Home Page
 
news 07 Feb 15

Bosnians Hold Protests to Warn Authorities

A year on from the mass protests of February 2014 against corruption and poverty, new demonstrations are held across Bosnia.

Elvira M. Jukic
BIRN
Sarajevo

 

  Protests in Sarajevo / Photo by Elvira M. Jukic / BIRN

Bosnians held demonstrations across the country on Saturday to mark the anniversary of the start of protests of February 7 2014 - and remind local leaders of how little they have done to improve matters over the past year.

Police agencies across the country said they were prepared for all scenarios, including violence. Yet there was no need for police interventions since the memorial protests gathered between few dozen and few hundred people in several towns including Tuzla, Zenica, Mostar and Sarajevo.

“This appeared to be more a meeting of journalists and policemen,” said BHTV reporter from Tuzla, Marko Divkovic, in his report to BHTV news, referring to the fact that in Tuzla, like in most other towns the number of policemen and media crews almost exceeded the number of demonstrators.  

Protests in Sarajevo gathered few hundred people, but some protestors said the event was not well organized as people gathered in two groups in different parts of the city centre.

“There will be no violence here, there is more police than civilians,” one protester, Dzafer Alic, told Balkan Insight.

He complained that regardless of protests, situation in the country was not getting any better.

“People don't have anything to eat. Hungry people are on the streets,” said another protester in Sarajevo, Mirsad Dzano.

Last year’s protests turned angry when hooligans joined the demonstrations and set fire to government buildings, overturned cars and fought with police. Several hundred policemen and protesters were injured in street clashes, which brought scenes unseen since the end of the war in Bosnia in 1995.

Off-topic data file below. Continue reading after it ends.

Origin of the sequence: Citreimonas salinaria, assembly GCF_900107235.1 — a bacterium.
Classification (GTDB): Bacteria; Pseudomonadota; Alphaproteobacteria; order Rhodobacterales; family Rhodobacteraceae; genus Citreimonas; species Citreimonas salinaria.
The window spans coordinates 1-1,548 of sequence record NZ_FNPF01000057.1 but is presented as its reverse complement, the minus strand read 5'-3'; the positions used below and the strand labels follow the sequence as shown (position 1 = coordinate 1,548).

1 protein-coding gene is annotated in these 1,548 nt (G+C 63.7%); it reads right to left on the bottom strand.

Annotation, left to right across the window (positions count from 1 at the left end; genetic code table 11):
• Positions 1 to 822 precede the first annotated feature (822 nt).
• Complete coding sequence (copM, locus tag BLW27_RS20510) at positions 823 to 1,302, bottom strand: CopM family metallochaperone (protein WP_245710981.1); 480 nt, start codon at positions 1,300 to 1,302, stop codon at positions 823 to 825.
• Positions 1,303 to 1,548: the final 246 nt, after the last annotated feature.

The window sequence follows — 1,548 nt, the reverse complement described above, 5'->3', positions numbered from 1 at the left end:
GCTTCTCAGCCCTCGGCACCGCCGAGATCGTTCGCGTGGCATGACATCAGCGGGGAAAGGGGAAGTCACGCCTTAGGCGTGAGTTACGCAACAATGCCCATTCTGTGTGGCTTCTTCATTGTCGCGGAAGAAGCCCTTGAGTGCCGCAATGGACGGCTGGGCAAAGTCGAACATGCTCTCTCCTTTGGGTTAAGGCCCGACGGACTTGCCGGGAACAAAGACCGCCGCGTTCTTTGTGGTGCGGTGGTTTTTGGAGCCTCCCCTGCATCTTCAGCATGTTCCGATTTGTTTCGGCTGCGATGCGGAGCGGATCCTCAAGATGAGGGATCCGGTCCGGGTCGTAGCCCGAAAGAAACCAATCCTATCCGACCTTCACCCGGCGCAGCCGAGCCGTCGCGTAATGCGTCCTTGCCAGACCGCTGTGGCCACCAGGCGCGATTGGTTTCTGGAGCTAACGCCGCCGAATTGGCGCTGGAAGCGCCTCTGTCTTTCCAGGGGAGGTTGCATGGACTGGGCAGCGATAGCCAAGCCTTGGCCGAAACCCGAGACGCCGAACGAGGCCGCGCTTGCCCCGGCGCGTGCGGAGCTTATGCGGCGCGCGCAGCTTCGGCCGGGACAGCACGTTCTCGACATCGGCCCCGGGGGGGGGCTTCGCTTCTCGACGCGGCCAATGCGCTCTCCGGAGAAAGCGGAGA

Although disgruntled workers and other citizens continued holding protests in Tuzla and other places throughout last year, they never grew into something bigger.

Sakib Kopic, from the Solidarity Union of Tuzla, told Balkan Insight on Friday that protests that are being organized on Saturday are only a warning. He said that demonstrators will wait for all governments to be formed, and will then give them 100 days to undertake reforms. If they do not “protests will become radical,” he said.

Some of the protesters told Balkan Insight that there was no organization or a plan of the protests but that the people came on their own.

 

Talk about it!

blog comments powered by Disqus

Related Headlines:

un-name-mediator-set-to-visit-macedonia-06-27-2017
27 Jun 17

UN’s Macedonia-Greece Envoy Renews Diplomatic Efforts

The UN special envoy in the Macedonia-Greece 'name' dispute, Matthew Nimetz, will visit Skopje at the end of this week as Macedonia seeks to revive its stalled Euro-Atlantic integration bid.

27 Jun 17

Serbs Make Fun of Massive Flagpole Project

27 Jun 17

Zagreb Mayor Decides to Rename Tito Square

27 Jun 17

The Many Lives of Belgrade’s Old Synagogue

27 Jun 17

No Action on Tax Cut for Serbia's Lowest Paid

Premium Selection

socialist-triumph-leaves-albanian-opposition-shattered-06-27-2017
27 Jun 17

Socialist Triumph Leaves Albanian Opposition Shattered

With Socialist chief Edi Rama now in a position to govern alone, hard questions await both the opposition Democrats and the LSI.

the-many-lives-of-zemun-s-old-synagogue-06-07-2017
27 Jun 17

The Many Lives of Belgrade’s Old Synagogue

The old Zemun Synagogue – once home to a rock club and now a traditional Serbian restaurant – will be returned to the Jewish Community of Zemun next year.

27 Jun 17

No Action on Tax Cut for Serbia's Lowest Paid

23 Jun 17

Albania Enjoys Calmest Ever Election Campaign

23 Jun 17

Romanian Top Filmmakers Fight for Reform

Latest News from the Balkans

27 Jun 17

Serbs Make Fun of Massive Flagpole Project

27 Jun 17

Zagreb Mayor Decides to Rename Tito Square